2015 has been a year where some of the world’s largest and most respected companies have become embroiled in corporate scandals. Although each case is unique and different, these scandals make a mockery of corporate integrity. They are most likely the result of a collective effort involving people across different levels of the business, rather than the work of a rogue employee. As always, these scandals will be thoroughly investigated by professionals and almost all will involve hefty fines or expensive settlements. Very few of these investigations will involve any civil or criminal prosecution of key managers and decision makers.
2015 has also seen the emergence of the Yates memorandum on 9th September 2015 which allows for the prosecution of individuals in corporate fraud cases. Sally Yates, the US Deputy Attorney General announced that fining businesses will take second place to pursuing civil and criminal charges against individuals and executives. Her memo makes clear that ‘to qualify for any co-operation credit whatsoever, in both criminal and civil cases, corporations under investigation must provide the Department of Justice with all relevant facts about the individuals involved in corporate misconduct’. If implemented rigorously, this will ensure managers cannot hide behind an inscrutable corporate entity. It would be nothing short of a paradigm shift and a bold example to other countries.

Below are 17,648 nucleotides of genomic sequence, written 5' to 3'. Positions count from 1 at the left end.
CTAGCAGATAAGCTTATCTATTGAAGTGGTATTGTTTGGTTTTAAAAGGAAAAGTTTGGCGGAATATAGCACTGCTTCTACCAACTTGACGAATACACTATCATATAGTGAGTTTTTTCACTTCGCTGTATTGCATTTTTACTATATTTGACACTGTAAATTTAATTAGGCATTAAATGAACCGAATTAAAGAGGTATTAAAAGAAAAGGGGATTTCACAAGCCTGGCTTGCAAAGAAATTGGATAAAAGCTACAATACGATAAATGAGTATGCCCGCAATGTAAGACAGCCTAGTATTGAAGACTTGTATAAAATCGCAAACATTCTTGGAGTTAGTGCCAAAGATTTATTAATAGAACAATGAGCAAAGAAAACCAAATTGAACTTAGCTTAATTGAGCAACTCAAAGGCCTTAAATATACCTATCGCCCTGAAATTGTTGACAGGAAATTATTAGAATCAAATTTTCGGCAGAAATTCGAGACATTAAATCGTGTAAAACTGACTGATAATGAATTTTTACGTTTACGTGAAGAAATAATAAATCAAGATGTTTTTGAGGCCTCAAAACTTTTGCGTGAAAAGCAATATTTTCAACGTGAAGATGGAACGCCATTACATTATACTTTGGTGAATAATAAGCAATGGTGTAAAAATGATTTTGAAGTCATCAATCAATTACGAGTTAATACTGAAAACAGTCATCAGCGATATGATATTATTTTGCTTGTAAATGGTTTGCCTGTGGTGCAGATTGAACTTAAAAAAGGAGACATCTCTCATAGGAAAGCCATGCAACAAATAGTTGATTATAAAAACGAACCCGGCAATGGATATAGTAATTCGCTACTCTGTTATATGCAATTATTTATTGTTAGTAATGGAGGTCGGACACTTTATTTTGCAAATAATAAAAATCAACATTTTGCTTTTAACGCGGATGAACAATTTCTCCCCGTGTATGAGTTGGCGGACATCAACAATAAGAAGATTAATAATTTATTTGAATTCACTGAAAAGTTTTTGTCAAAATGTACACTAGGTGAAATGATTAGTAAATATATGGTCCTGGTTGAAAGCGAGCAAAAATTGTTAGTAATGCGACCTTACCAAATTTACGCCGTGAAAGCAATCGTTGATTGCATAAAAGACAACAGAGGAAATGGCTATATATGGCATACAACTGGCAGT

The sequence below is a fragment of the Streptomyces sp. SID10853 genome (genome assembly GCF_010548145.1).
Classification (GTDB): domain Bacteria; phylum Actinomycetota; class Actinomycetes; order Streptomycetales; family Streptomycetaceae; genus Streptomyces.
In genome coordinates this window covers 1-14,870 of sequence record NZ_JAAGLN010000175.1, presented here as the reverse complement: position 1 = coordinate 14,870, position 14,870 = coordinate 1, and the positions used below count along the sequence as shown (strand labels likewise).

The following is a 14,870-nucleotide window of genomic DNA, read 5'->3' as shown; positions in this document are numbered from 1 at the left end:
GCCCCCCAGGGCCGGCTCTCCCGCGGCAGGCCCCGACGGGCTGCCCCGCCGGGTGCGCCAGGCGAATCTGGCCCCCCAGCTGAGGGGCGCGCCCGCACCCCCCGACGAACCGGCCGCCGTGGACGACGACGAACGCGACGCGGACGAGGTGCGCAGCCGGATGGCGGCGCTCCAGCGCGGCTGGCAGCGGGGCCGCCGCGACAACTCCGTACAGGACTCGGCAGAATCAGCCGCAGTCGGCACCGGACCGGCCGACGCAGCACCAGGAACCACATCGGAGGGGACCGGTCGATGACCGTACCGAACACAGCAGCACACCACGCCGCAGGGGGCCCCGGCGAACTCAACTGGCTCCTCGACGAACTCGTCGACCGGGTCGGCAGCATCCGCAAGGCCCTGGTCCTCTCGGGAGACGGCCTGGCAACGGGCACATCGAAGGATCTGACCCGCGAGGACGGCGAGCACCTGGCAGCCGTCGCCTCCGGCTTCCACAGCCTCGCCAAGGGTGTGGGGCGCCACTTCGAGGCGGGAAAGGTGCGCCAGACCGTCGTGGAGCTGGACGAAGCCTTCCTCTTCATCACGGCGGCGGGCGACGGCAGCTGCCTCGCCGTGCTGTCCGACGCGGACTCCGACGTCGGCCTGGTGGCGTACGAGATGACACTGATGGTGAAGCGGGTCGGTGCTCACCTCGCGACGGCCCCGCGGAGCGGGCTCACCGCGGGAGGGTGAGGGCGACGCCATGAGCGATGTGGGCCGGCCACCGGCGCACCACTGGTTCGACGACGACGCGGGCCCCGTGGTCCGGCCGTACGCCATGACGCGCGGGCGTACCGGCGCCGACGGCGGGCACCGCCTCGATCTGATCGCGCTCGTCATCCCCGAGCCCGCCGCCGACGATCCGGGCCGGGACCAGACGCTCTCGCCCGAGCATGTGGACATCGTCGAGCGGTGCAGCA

A direct consequence of the culture of obedience is that it codifies what is right and what is wrong. It sets fixed boundaries that invoke sanctions if they are crossed. We stop thinking for ourselves and no longer take responsibility for what is actually right or wrong. All we remain focused on is following the rules, procedures or laid down policy, thus avoiding sanctions for disobedience. As a result, we completely lose sight of the initial purpose and intentions of the rules. It is not surprising therefore that we have laws to enforce laws and regulations which lead to more red tape. Big business typifies this; every large organisation has its own set of policies and compliance procedures, all encouraged by its organisational culture. Until investigators tell us otherwise, we will not know if it was just a few rogue employees or the culture of obedience that led to some of this year’s corporate scandals.